EB Hill on her first Rodeo and moving to California
When ‘Rodeo Queen’ popped up on our Twitter, in a lovely pink cassette box, we simply couldn’t help ourselves.
EB Hill’s EP Rodeo Queen, we admit, is very on brand. It’s pink. It’s got a cowboy hat on the front. And, its on a nice little cassette, made by Beanie Tapes. I like to think it was fate that brought us together, several Brits all in love with the Wild West, that elusive and mystical symbol of freedom… and double denim.
Obviously – and rather narcissistically – I led the convo with the EP title Rodeo Queen. We already know that it sounds cool as fuck, but I was intrigued as to see why someone else would choose it: “I was being gently pushed to give the EP a name so that the artwork could be started (thank you Léa!). That day I had been to the Gilroy Rodeo, my first Rodeo, and had such a great time I called the EP Rodeo Queen.”
Time restraints are always a good inspiration – I learnt that doing my dissertation – but EB Hill has been motivated since a young age. Growing up Emily-Beth Hill, she saw and heard things differently: “Sound has always been my primary sense, like a bat. I remember being very young and noticing how the hoover sounded different when I moved my head left and right, closed one of my ears, moved further away and closer.”
Whilst the fascination with a hoover could’ve led to some sort of weird, experimental project, EB Hill eventually found interest in ‘proper instruments’. It was a boy who turned her ears from the hoover nozzle to the guitar neck: “I taught myself to play guitar to impress a boy I liked at the time, I must have been around 13. Then I needed to learn how to record it and make it sound like those songs I heard on the radio.”
Learning an instrument – turning an inanimate object into an animated one – is a hard task. It requires dedication and self-motivation, something that not everyone has in them, especially when that lump of wood tears your fingers apart and makes you want to throw it at a wall. I guess love is always a good motivator, but this has never been a problem for EB: “I feel very strongly about music, it is my favourite thing and I don’t remember a time when it wasn’t”.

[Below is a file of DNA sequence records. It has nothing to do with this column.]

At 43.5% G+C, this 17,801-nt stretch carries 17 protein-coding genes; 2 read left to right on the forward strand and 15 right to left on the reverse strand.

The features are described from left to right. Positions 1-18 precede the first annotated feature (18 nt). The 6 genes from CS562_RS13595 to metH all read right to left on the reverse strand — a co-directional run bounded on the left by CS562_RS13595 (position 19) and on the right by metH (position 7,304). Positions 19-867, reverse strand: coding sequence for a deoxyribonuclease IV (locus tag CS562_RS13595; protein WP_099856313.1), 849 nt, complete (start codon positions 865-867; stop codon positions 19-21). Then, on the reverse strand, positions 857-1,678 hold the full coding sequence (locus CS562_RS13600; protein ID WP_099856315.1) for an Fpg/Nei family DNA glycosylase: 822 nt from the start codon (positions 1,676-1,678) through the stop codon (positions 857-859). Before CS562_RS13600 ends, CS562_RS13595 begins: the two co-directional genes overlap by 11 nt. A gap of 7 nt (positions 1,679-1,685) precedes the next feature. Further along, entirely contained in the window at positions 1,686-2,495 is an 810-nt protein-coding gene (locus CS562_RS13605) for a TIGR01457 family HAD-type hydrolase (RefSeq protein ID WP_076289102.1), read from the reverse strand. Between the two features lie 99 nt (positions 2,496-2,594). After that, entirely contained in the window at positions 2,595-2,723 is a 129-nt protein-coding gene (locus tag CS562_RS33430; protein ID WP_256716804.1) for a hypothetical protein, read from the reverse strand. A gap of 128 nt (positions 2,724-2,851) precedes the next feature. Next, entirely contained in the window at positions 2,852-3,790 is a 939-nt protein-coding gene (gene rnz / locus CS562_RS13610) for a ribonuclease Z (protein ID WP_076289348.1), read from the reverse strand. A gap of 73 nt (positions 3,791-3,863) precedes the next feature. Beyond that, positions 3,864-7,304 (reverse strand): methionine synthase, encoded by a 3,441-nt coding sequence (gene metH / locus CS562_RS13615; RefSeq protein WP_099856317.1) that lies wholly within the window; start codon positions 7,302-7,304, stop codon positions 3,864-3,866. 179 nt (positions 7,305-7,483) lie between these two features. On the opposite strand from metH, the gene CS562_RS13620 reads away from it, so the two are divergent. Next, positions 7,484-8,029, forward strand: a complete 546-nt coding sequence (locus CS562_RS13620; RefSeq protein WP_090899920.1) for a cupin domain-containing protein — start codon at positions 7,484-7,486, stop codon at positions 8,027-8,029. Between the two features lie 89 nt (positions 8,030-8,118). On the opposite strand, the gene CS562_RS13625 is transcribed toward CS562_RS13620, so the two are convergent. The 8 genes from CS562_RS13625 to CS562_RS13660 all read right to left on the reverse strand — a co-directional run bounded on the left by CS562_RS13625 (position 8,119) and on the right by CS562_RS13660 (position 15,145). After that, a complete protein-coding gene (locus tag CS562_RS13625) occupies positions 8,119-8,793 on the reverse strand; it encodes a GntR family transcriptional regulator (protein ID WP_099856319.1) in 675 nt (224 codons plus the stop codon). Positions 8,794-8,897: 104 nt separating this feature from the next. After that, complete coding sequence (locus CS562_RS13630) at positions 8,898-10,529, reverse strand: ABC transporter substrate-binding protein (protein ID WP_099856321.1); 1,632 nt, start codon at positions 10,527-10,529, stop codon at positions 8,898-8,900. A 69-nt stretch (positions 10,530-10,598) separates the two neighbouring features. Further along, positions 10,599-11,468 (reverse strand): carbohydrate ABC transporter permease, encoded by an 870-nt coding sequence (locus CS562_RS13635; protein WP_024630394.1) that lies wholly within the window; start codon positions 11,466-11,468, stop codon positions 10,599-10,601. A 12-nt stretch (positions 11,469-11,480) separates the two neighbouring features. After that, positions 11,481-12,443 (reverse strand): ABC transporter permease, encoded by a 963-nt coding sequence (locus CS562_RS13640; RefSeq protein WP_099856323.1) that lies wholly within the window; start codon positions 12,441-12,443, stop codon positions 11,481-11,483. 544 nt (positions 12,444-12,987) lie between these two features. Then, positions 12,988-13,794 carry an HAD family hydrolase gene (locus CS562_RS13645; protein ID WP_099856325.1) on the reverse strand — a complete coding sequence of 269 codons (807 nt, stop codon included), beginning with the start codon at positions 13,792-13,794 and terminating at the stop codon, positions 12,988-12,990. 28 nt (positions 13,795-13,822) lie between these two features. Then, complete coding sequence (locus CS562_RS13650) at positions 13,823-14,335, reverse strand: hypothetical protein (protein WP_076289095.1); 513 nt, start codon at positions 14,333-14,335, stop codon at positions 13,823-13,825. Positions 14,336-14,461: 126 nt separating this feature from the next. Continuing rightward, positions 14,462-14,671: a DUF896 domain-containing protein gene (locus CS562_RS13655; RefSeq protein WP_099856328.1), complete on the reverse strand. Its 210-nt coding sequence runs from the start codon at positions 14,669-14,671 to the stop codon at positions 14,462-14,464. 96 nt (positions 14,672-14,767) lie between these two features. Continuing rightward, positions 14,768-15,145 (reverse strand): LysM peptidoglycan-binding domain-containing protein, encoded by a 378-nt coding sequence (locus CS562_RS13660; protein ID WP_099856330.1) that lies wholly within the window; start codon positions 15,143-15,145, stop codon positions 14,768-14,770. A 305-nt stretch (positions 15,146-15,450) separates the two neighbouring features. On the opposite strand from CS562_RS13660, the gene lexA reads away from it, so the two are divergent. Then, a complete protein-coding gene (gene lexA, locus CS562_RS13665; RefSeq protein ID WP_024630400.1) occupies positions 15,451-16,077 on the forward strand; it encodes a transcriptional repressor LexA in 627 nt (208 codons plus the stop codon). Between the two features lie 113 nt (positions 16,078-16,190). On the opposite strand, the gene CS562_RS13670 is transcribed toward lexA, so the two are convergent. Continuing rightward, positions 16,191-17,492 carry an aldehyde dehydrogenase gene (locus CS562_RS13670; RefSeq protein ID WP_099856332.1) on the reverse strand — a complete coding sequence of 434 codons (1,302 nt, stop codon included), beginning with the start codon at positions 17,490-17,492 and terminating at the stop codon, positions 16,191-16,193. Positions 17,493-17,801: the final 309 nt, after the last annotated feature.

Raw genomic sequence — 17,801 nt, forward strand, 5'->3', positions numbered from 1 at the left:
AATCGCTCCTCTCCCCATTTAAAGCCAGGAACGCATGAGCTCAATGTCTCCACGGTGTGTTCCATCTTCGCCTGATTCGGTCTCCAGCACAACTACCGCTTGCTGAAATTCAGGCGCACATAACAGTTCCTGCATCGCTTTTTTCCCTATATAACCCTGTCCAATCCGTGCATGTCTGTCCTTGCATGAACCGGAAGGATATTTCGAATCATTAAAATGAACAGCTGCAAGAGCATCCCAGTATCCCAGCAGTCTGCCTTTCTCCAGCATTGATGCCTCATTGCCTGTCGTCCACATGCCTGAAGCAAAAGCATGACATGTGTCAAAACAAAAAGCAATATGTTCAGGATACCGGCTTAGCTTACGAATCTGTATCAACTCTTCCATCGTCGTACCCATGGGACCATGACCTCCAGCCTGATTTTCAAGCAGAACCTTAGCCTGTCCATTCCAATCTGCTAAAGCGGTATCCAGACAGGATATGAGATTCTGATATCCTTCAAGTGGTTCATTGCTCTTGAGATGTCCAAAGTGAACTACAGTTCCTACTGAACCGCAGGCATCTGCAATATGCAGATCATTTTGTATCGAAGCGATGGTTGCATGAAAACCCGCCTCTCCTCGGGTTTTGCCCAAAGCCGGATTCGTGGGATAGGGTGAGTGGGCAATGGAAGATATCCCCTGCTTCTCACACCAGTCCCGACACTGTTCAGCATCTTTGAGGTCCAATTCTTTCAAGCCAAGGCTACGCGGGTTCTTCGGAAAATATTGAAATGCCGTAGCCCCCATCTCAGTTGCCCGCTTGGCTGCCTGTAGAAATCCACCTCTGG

For EB, music was a star on the horizon. Sat at her desk job in Oxford, probably sharpening pencils and lining up her stationery, music was something she wished she could do. But one day EB decided to say “fuck it” and metaphorically join the circus. She got her P45, got her neuroscience degree certificate and jumped for her dream in California.
You should always admire someone who ups sticks and follows their dreams. They’re going places. A bit like that part in ‘Wanted Down Under’, where the kids have been swayed by Australia’s golden shores and beg their parents to move, EB Hill spun the card and landed on America.
Having just been to America for the first time since I was little, and realising that although they speak the same language, they are in fact a completely different species (no offence intended American friends, promise) I wondered how EB got on with the transition: “The Blink 182-esque pop-emo male vocal did not leave the bay area when it was banished from the rest of the world in 2009. It lives on in singer-songwriters up and down norcal, only to be rewarded in 2020 by the return of MCR.”
Food is a big difference I found – there is no such thing as a “little bite to eat”, in fact, I don’t think they even have “little” in their vocabulary. After a week there I – a lamp post of a human being – felt like a walrus, blubber an’ all. These little things are the big differences I thought, and so did EB: “When I’m not in the UK I miss the rain and baked beans and proper vegetables and pints and people understanding me when I say “mate”. The little things matter to us Brits.
“There are things I love and dislike about both cultures. Both places are equally home to me, and I would appreciate neither without the other. Does that make sense? I don’t take ‘home’ for granted now,” she went on. That sounds about right, sometimes you have to go halfway across the world to appreciate where and what ‘home’ is. But first, you’ve got to decide to take that risk, go with the flow and move with your gut. To some that’s California, to some that’s cowboys and the wild west, whatever it may be just don’t settle in an office job folks. There’s more to life than sharpening pencils.